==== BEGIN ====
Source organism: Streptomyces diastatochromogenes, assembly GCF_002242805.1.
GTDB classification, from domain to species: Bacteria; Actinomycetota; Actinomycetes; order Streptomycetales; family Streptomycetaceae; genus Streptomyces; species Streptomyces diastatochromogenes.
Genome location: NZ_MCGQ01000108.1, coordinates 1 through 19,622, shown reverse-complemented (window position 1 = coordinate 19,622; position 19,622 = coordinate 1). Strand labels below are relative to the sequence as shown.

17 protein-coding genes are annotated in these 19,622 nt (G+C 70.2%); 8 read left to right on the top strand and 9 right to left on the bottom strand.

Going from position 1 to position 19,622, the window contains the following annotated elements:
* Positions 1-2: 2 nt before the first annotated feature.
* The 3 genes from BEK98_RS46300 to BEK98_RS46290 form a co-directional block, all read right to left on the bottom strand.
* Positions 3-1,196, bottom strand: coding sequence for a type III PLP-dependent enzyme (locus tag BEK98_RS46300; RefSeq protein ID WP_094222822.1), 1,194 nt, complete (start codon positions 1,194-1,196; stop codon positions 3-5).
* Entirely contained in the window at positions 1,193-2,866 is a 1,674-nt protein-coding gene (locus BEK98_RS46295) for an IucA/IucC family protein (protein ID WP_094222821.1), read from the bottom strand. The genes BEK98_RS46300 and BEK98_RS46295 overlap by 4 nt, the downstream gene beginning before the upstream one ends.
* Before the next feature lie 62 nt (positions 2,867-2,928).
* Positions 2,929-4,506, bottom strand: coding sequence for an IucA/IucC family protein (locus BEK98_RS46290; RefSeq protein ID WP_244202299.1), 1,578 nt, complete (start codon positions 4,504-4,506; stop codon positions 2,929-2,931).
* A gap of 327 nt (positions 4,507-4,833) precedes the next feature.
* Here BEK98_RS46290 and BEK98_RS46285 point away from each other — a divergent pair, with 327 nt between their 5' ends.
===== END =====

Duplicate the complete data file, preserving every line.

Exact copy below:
Source organism: Streptomyces diastatochromogenes, assembly GCF_002242805.1.
GTDB classification, from domain to species: Bacteria; Actinomycetota; Actinomycetes; order Streptomycetales; family Streptomycetaceae; genus Streptomyces; species Streptomyces diastatochromogenes.
Genome location: NZ_MCGQ01000108.1, coordinates 1 through 19,622, shown reverse-complemented (window position 1 = coordinate 19,622; position 19,622 = coordinate 1). Strand labels below are relative to the sequence as shown.

17 protein-coding genes are annotated in these 19,622 nt (G+C 70.2%); 8 read left to right on the top strand and 9 right to left on the bottom strand.

Going from position 1 to position 19,622, the window contains the following annotated elements:
* Positions 1-2: 2 nt before the first annotated feature.
* The 3 genes from BEK98_RS46300 to BEK98_RS46290 form a co-directional block, all read right to left on the bottom strand.
* Positions 3-1,196, bottom strand: coding sequence for a type III PLP-dependent enzyme (locus tag BEK98_RS46300; RefSeq protein ID WP_094222822.1), 1,194 nt, complete (start codon positions 1,194-1,196; stop codon positions 3-5).
* Entirely contained in the window at positions 1,193-2,866 is a 1,674-nt protein-coding gene (locus BEK98_RS46295) for an IucA/IucC family protein (protein ID WP_094222821.1), read from the bottom strand. The genes BEK98_RS46300 and BEK98_RS46295 overlap by 4 nt, the downstream gene beginning before the upstream one ends.
* Before the next feature lie 62 nt (positions 2,867-2,928).
* Positions 2,929-4,506, bottom strand: coding sequence for an IucA/IucC family protein (locus BEK98_RS46290; RefSeq protein ID WP_244202299.1), 1,578 nt, complete (start codon positions 4,504-4,506; stop codon positions 2,929-2,931).
* A gap of 327 nt (positions 4,507-4,833) precedes the next feature.
* Here BEK98_RS46290 and BEK98_RS46285 point away from each other — a divergent pair, with 327 nt between their 5' ends.